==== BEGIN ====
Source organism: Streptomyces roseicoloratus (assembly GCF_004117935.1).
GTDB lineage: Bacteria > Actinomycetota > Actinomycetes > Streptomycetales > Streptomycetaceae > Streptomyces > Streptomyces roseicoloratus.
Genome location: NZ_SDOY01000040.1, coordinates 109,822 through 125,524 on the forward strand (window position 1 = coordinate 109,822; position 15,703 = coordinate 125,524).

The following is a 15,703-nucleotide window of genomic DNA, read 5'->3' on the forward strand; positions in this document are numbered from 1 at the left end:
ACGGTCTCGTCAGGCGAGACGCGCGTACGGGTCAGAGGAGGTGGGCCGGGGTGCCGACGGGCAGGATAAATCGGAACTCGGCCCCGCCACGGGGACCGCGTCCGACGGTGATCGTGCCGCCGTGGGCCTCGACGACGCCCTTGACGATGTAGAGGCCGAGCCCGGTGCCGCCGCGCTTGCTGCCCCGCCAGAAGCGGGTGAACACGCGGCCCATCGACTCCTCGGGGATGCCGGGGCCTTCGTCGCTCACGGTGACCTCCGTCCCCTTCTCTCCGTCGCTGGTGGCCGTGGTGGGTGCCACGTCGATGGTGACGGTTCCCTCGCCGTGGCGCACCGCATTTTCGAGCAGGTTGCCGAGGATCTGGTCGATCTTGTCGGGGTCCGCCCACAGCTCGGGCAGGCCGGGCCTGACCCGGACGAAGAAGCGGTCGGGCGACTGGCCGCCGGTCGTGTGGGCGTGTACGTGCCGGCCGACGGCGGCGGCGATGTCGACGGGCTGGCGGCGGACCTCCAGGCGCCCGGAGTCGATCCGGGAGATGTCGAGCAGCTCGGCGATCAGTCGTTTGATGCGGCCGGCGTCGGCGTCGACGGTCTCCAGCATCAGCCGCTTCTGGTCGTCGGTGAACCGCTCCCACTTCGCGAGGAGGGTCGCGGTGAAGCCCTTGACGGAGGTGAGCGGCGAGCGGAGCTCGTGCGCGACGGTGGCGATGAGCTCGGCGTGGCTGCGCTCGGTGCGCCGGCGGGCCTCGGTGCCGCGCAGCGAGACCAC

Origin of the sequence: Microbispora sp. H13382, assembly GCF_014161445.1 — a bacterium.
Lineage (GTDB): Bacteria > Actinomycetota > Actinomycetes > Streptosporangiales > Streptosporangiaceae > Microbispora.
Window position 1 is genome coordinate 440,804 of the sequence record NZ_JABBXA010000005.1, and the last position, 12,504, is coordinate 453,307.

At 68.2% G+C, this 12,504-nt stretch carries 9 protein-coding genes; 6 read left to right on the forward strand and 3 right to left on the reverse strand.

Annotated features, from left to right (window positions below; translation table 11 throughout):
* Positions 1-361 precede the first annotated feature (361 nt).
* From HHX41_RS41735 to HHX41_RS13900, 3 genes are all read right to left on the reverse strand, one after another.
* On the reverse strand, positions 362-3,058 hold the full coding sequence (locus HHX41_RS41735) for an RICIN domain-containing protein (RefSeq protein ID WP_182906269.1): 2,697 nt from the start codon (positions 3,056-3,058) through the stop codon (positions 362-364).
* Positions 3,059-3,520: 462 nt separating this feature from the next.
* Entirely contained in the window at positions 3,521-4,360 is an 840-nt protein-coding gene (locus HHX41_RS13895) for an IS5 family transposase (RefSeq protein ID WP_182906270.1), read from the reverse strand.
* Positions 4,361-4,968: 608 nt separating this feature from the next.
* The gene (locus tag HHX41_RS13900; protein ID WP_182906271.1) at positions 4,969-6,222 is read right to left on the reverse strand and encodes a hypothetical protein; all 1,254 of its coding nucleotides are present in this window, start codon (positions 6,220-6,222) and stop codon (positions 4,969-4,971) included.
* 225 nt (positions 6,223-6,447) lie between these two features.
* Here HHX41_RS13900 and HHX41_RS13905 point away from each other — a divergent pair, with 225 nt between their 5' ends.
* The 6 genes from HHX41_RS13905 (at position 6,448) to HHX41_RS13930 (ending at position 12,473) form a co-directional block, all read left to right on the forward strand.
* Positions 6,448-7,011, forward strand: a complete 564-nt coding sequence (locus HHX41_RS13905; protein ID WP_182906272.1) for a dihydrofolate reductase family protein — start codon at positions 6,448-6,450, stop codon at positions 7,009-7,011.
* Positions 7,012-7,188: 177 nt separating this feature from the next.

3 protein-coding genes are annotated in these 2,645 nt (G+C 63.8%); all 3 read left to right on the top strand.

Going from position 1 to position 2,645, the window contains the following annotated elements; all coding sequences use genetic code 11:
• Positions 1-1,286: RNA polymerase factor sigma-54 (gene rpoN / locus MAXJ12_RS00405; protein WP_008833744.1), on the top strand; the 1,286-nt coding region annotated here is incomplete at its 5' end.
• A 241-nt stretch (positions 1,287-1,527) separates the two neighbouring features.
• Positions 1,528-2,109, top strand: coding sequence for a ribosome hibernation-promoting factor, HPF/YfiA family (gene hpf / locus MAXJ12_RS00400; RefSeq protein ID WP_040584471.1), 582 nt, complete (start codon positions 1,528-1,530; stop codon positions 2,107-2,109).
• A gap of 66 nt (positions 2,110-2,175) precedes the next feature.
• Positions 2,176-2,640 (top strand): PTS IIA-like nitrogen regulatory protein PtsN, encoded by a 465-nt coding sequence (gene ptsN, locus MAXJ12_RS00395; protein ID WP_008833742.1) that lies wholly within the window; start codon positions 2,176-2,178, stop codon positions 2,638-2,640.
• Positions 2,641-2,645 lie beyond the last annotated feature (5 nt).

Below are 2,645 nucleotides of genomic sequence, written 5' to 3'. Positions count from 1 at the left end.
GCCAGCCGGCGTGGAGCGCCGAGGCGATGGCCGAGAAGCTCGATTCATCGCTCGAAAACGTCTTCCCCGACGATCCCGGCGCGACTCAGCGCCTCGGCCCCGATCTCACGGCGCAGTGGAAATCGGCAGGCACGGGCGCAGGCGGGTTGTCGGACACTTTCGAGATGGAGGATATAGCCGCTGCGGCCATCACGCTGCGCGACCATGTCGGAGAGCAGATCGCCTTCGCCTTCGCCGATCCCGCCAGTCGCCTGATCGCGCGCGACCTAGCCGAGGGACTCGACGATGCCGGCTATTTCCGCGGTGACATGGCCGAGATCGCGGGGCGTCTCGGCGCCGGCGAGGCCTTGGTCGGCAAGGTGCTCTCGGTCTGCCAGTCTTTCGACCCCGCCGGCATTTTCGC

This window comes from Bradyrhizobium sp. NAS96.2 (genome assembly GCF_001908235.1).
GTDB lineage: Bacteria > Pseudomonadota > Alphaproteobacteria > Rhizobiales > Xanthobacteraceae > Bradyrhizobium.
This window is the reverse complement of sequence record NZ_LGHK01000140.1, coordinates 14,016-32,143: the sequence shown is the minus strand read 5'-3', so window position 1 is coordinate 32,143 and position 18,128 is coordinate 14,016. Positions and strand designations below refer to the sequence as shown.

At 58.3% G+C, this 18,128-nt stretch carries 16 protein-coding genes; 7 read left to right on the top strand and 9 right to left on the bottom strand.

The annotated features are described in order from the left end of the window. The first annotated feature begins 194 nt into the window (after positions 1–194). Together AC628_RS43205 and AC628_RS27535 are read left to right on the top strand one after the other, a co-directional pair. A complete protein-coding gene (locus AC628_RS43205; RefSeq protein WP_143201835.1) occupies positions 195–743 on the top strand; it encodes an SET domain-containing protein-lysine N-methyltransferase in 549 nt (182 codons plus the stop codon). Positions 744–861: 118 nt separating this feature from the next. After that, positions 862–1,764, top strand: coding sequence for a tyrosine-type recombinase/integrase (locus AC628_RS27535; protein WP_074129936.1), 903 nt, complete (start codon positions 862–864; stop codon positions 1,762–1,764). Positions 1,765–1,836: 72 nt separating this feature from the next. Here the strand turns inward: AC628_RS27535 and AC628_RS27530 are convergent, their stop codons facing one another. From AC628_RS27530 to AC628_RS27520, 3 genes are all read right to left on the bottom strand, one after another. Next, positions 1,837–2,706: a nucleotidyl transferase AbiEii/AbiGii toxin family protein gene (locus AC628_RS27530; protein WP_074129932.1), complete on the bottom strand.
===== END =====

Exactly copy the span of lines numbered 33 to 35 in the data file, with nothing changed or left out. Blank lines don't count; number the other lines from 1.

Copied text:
This window comes from Bradyrhizobium sp. NAS96.2 (genome assembly GCF_001908235.1).
GTDB lineage: Bacteria > Pseudomonadota > Alphaproteobacteria > Rhizobiales > Xanthobacteraceae > Bradyrhizobium.
This window is the reverse complement of sequence record NZ_LGHK01000140.1, coordinates 14,016-32,143: the sequence shown is the minus strand read 5'-3', so window position 1 is coordinate 32,143 and position 18,128 is coordinate 14,016. Positions and strand designations below refer to the sequence as shown.